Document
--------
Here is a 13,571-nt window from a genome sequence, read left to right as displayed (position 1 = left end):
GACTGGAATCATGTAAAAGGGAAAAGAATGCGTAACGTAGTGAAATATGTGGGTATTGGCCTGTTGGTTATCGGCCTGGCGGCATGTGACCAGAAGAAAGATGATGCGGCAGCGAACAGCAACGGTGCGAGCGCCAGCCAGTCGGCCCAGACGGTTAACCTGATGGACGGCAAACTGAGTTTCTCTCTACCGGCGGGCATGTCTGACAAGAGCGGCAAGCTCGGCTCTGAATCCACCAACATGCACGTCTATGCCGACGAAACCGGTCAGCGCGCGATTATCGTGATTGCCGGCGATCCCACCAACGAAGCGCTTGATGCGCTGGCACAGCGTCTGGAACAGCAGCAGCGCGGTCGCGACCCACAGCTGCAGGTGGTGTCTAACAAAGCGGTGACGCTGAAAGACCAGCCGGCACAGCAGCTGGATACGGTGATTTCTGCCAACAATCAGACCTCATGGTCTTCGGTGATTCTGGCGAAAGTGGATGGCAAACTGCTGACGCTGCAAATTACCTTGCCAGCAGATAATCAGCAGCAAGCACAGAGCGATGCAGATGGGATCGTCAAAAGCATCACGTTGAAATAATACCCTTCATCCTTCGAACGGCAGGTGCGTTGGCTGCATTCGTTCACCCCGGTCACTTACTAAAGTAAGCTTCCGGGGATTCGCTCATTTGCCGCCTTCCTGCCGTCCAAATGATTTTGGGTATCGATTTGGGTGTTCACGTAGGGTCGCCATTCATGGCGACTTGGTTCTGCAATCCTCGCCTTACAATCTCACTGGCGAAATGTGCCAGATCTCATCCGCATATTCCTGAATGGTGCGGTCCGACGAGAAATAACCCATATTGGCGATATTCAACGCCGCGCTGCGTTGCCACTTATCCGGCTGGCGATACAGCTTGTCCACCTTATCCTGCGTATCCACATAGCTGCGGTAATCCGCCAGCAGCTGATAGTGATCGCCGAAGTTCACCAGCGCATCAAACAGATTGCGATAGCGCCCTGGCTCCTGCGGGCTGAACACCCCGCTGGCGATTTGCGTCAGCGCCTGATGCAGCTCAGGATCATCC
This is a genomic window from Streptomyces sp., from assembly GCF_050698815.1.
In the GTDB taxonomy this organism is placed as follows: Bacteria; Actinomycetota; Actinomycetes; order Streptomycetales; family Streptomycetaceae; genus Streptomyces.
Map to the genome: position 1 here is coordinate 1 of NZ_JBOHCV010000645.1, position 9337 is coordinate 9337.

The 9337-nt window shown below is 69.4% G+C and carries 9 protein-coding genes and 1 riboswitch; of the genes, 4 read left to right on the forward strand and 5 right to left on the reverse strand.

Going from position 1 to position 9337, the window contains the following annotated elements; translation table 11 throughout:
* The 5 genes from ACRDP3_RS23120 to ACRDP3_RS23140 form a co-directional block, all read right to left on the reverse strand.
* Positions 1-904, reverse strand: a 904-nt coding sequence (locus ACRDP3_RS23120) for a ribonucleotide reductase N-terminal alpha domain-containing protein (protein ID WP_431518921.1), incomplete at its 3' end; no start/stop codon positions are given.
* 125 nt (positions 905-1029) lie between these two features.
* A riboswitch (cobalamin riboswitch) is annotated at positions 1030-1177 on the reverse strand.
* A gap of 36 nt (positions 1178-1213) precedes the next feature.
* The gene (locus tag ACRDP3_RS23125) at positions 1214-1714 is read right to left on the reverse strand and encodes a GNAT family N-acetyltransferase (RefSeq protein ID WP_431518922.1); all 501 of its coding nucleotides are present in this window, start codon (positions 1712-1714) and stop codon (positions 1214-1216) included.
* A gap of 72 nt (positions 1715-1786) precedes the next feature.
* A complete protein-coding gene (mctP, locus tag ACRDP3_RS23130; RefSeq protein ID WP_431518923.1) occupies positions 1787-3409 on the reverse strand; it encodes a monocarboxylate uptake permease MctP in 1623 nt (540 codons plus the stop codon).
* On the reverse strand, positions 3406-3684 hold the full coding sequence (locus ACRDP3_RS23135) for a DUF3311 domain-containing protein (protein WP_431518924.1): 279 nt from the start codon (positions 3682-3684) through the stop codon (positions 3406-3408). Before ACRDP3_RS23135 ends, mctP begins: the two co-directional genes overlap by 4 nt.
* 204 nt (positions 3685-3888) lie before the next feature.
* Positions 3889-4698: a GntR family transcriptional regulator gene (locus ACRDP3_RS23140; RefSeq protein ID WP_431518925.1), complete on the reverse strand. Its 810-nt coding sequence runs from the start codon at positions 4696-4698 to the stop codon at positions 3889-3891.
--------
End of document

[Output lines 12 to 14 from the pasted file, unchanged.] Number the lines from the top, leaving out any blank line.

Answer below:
* A gap of 36 nt (positions 1178-1213) precedes the next feature.
* The gene (locus tag ACRDP3_RS23125) at positions 1214-1714 is read right to left on the reverse strand and encodes a GNAT family N-acetyltransferase (RefSeq protein ID WP_431518922.1); all 501 of its coding nucleotides are present in this window, start codon (positions 1712-1714) and stop codon (positions 1214-1216) included.
* A gap of 72 nt (positions 1715-1786) precedes the next feature.